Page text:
Contact your doctor if you experience any of the following after a D&C:
- Bleeding that’s heavy enough that you need to change pads every hour
- Light bleeding that lasts longer than two weeks
- Cramps lasting more than 48 hours
- Pain that gets worse instead of better
- Foul-smelling discharge from the vagina
Because you’re either unconscious or sedated during D&C, you shouldn’t feel any discomfort. The procedure usually takes about 15 to 30 minutes. Your doctor will share additional information on your D&C should you need one.
Endometrial ablation is a procedure that surgically ablates or does away with the lining of your uterus to lessen menstrual flow for women who have menstrual bleeding problems, abnormal tissues such as fibroids, polyps, or cancer of the uterus.
Bleeding problems may include:
- Unusually heavy periods, sometimes defined as soaking a pad or tampon every two hours or less
- Bleeding that lasts longer than eight days
- Anemia from excessive blood loss
After an endometrial ablation, in some women, menstrual flow may stop completely. The physician inserts very thin tools into the passageway between your vagina and uterus (cervix) to complete the procedure.
There are a variety of ways to perform endometrial ablation. They might include extreme cold, heated fluids, microwave energy or high-energy radiofrequencies.
Some types of endometrial ablation can be done in your doctor’s office. Others must be performed in an operating room. Factors such as the size and condition of your uterus will help determine which endometrial ablation method is most appropriate.
Pregnancy can occur after endometrial ablation. However, these pregnancies might be higher risk to mother and baby. The pregnancy might end in miscarriage because the lining of the uterus has been damaged, or the pregnancy might occur in the fallopian tubes or cervix instead of the uterus (ectopic pregnancy).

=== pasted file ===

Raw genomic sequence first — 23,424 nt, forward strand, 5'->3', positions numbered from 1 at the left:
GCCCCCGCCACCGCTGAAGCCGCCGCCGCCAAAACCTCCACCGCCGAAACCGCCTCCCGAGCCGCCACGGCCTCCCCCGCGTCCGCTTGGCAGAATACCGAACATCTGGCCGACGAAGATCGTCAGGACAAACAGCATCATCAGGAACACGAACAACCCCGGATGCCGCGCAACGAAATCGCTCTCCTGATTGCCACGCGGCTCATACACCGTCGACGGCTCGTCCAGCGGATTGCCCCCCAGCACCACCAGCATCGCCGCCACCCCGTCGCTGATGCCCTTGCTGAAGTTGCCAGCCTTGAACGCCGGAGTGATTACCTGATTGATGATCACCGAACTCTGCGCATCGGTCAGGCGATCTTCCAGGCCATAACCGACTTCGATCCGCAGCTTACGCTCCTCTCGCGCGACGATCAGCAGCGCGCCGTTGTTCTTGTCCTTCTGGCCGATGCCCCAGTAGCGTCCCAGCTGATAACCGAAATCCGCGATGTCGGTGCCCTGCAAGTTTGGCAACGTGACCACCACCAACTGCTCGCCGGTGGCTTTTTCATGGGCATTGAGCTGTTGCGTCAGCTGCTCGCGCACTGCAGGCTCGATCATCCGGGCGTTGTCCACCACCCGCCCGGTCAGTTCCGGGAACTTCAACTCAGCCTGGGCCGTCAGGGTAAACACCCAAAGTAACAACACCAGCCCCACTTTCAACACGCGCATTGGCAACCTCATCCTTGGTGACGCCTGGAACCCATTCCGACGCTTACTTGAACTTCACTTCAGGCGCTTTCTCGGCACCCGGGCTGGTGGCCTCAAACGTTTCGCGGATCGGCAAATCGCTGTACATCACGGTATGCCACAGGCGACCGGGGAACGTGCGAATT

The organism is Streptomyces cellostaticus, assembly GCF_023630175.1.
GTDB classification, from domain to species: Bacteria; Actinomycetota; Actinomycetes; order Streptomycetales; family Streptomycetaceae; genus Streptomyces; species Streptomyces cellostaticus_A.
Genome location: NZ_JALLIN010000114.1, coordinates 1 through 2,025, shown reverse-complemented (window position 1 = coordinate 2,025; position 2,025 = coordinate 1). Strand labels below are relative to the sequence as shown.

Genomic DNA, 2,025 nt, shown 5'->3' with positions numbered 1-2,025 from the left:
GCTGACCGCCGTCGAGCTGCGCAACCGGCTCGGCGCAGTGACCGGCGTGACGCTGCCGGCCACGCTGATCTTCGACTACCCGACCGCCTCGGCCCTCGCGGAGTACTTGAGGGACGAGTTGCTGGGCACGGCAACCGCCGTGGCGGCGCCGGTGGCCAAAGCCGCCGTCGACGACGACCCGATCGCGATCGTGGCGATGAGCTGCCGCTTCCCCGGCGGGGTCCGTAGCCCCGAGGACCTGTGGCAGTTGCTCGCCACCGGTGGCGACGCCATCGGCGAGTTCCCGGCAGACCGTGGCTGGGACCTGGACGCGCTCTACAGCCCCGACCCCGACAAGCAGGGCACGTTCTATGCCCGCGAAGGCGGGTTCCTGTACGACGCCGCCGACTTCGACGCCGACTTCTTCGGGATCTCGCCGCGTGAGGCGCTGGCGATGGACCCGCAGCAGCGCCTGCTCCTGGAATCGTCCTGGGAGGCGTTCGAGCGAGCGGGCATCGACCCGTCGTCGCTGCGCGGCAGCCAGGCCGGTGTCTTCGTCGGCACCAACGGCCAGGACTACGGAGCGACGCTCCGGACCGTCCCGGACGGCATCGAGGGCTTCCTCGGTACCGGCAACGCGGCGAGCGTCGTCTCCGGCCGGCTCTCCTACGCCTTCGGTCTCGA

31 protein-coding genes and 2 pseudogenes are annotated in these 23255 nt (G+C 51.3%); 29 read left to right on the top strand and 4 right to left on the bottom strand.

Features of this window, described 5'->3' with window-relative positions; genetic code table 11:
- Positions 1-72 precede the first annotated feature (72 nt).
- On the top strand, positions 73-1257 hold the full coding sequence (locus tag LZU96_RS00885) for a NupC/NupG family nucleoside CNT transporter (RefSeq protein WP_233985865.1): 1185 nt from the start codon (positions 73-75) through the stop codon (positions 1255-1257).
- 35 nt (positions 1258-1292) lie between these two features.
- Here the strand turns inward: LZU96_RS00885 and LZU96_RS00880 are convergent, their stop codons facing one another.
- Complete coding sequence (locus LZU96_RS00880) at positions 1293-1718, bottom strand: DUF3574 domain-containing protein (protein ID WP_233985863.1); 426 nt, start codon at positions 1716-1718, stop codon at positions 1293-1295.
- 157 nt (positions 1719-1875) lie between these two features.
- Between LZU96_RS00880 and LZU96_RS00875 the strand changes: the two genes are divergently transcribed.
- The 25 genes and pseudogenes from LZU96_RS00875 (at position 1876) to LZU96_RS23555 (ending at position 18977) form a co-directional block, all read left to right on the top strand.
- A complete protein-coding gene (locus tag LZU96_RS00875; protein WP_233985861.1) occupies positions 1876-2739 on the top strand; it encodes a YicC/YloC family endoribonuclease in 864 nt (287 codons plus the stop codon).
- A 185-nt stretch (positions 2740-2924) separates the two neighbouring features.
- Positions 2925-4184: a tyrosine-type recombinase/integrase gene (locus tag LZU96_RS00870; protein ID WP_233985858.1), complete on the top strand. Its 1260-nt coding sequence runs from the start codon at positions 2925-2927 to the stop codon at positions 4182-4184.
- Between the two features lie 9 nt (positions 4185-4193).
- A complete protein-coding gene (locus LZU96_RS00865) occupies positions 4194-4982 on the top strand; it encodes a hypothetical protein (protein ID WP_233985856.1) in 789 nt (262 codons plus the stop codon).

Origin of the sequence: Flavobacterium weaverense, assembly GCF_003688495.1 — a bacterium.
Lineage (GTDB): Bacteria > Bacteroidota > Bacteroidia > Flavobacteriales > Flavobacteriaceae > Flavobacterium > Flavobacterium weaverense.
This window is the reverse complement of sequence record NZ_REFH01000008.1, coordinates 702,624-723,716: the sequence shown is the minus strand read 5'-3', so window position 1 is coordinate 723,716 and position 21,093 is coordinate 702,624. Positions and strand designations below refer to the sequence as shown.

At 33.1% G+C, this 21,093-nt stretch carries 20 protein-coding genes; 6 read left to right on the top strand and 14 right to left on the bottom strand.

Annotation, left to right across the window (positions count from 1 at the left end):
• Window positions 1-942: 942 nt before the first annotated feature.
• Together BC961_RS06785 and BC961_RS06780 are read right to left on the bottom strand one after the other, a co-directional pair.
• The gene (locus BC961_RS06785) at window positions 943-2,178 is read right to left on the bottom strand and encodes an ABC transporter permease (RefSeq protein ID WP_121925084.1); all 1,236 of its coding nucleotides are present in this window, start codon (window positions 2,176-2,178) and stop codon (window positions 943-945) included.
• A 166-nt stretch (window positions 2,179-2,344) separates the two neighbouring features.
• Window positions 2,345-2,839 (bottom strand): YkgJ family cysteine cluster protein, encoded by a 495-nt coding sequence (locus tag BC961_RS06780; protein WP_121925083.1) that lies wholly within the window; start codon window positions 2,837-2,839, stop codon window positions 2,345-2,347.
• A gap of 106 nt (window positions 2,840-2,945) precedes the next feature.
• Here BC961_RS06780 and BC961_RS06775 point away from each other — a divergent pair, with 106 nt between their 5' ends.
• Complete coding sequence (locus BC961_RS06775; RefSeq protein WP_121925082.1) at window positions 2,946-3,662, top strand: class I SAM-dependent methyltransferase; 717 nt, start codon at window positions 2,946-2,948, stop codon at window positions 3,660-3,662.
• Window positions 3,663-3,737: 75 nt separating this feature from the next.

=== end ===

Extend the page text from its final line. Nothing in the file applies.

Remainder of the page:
Some types of sterilization procedures can be done at the time of endometrial ablation. If you are having endometrial ablation, long-lasting contraception or sterilization is recommended to prevent pregnancy.
Please call our offices to talk to your doctor about whether you may be a candidate for endometrial ablation at (601) 936-9190.
CONTRACEPTIVE IMPLANTATION (HRT)
Contraceptive implants are a long-term birth control option. They come in the shape of a flexible plastic rod about the size of a matchstick that is implanted under the skin of the upper arm. Often times, women choose this form of birth control because it provides a long-term result to prevent contraception.
Contraceptive implants release hormones that thicken cervical mucus and thin the lining of the uterus (endometrium). Contraceptive implants typically suppress ovulation as well.
There is only one type of contraceptive implant that is currently approved by the FDA in the United States – Nexplanon, which is radio opaque, meaning it can be seen on X-ray, which is sometimes necessary to check the location of the implant.
- Convenience – it can be removed easily upon request and will not impact your fertility.
- Uninterrupted sexual activity – implantation ensures contraception is in place without having to stop during intercourse for condoms or remember a daily pill.
- Can help with periods and endometriosis symptoms.
- Does not include estrogen.
Contraceptive implants are not for everyone. Your health care provider may discourage use of a contraceptive implant if you:
- Are allergic to any components of the implant
- Have had serious blood clots, a heart attack or a stroke
- Have hepatic tumors or liver disease
- Have known or suspected breast cancer or a history of breast cancer
- Have undiagnosed abnormal genital bleeding
Talk to your doctor to see if the contraceptive implant is the right option for you. Call to schedule an appointment at (601) 936-9190.
The Pap test checks for cervical cancer and is typically utilized at your annual exam. Pap tests are fundamental to your wellness care.